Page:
Marginal Methods for Multivariate Time to Event Data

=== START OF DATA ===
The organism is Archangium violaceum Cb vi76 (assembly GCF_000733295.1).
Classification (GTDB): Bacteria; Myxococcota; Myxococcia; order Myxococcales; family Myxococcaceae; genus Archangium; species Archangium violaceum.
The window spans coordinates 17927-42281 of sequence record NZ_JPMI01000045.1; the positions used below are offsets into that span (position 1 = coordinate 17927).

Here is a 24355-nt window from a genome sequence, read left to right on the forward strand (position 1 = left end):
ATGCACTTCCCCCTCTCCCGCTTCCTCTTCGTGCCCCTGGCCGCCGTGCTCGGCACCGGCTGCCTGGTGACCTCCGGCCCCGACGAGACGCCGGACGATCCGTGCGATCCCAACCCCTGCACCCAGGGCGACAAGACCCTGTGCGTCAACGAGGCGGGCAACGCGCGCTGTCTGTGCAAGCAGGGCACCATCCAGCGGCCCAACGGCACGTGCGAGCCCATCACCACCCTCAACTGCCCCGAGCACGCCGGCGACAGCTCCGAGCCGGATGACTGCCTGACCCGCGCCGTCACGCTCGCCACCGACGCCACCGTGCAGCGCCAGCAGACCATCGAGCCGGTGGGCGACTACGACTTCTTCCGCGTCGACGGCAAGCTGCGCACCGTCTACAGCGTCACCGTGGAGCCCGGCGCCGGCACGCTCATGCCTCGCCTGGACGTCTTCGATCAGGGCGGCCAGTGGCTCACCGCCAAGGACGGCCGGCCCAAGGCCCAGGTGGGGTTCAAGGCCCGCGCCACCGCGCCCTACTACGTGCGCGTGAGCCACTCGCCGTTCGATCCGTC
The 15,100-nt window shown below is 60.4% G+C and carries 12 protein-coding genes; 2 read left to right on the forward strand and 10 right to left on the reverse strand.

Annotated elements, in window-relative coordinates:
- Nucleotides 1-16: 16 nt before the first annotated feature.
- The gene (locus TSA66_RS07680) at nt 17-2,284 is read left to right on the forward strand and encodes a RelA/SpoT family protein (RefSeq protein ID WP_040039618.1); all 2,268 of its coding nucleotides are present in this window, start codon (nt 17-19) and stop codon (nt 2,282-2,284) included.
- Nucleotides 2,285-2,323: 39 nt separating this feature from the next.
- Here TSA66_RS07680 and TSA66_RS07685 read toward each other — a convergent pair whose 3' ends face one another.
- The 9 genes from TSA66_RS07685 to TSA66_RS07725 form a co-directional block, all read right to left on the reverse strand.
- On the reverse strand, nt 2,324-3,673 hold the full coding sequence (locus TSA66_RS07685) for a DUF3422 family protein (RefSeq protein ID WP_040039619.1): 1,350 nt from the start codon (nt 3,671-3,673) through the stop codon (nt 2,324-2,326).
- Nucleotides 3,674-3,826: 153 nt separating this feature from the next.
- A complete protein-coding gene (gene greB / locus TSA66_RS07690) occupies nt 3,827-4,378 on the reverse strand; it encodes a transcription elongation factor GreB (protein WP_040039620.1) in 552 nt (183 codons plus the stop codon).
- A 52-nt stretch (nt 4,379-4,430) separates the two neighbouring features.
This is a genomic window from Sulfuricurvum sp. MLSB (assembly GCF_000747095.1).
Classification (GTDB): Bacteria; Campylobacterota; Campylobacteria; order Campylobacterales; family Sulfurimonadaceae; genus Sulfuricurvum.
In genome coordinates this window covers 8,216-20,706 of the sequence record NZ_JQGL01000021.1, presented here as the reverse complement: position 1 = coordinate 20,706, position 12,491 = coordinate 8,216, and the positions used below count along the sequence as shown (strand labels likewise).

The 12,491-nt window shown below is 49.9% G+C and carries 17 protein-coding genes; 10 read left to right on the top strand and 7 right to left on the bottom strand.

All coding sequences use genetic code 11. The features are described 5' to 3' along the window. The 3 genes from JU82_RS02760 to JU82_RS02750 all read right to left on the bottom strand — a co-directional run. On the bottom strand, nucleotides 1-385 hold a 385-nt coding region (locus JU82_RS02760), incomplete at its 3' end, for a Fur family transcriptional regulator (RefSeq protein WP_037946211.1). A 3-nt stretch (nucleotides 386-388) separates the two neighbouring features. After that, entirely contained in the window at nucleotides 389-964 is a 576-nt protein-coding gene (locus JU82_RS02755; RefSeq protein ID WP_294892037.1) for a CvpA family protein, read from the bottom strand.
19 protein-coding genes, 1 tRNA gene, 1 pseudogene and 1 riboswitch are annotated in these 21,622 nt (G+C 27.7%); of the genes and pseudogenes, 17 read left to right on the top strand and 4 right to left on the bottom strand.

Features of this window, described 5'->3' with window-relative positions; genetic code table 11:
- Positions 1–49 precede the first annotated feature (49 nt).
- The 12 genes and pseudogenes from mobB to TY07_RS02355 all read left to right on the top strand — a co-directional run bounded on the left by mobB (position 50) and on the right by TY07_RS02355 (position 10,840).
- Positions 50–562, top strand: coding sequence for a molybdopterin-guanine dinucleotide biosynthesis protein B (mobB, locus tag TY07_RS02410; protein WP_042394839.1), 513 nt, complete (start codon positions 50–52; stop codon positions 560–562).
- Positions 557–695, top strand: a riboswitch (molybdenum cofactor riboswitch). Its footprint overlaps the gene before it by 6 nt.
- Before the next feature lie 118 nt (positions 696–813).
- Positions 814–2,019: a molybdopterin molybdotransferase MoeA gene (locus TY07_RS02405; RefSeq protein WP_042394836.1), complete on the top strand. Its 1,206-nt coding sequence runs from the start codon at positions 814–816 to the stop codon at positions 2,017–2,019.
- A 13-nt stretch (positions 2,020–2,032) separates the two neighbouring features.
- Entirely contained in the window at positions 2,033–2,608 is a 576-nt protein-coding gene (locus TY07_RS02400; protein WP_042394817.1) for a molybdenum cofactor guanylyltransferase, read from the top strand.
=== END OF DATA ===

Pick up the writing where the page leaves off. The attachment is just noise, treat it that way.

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This thesis considers a variety of statistical issues related to the design and analysis of clinical trials involving multiple lifetime events. The use of composite endpoints, multivariate survival methods with dependent censoring, and recurrent events with dependent termination are considered. Much of this work is based on problems arising in oncology research. Composite endpoints are routinely adopted in multi-centre randomized trials designed to evaluate the effect of experimental interventions in cardiovascular disease, diabetes, and cancer. Despite their widespread use, relatively little attention has been paid to the statistical properties of estimators of treatment effect based on composite endpoints. In Chapter 2 we consider this issue in the context of multivariate models for time to event data in which copula functions link marginal distributions with a proportional hazards structure. We then examine the asymptotic and empirical properties of the estimator of treatment effect arising from a Cox regression model for the time to the first event. We point out that even when the treatment effect is the same for the component events, the limiting value of the estimator based on the composite endpoint is usually inconsistent for this common value. The limiting value is determined by the degree of association between the events, the stochastic ordering of events, and the censoring distribution. Within the framework adopted, marginal methods for the analysis of multivariate failure time data yield consistent estimators of treatment effect and are therefore preferred. We illustrate the methods by application to a recent asthma study. While there is considerable potential for more powerful tests of treatment effect when marginal methods are used, it is possible that problems related to dependent censoring can arise. This happens when the occurrence of one type of event increases the risk of withdrawal from a study and hence alters the probability of observing events of other types. The purpose of Chapter 3 is to formulate a model which reflects this type of mechanism, to evaluate the effect on the asymptotic and finite sample properties of marginal estimates, and to examine the performance of estimators obtained using flexible inverse probability weighted marginal estimating equations. Data from a motivating study are used for illustration. Clinical trials are often designed to assess the effect of therapeutic interventions on occurrence of recurrent events in the presence of a dependent terminal event such as death. Statistical methods based on multistate analysis have considerable appeal in this setting since they can incorporate changes in risk with each event occurrence, a dependence between the recurrent event and the terminal event and event-dependent censoring. To date, however, there has been limited methodology for the design of trials involving recurrent and terminal events, and we addresses this in Chapter 4. Based on the asymptotic distribution of regression coefficients from a multiplicative intensity Markov regression model, we derive sample size formulae to address power requirements for both the recurrent and terminal event processes. Superiority and non-inferiority trial designs are dealt with. Simulation studies confirm that the designs satisfy the nominal power requirements in both settings, and an application to a trial evaluating the effect of a bisphosphonate on skeletal complications is given for illustration.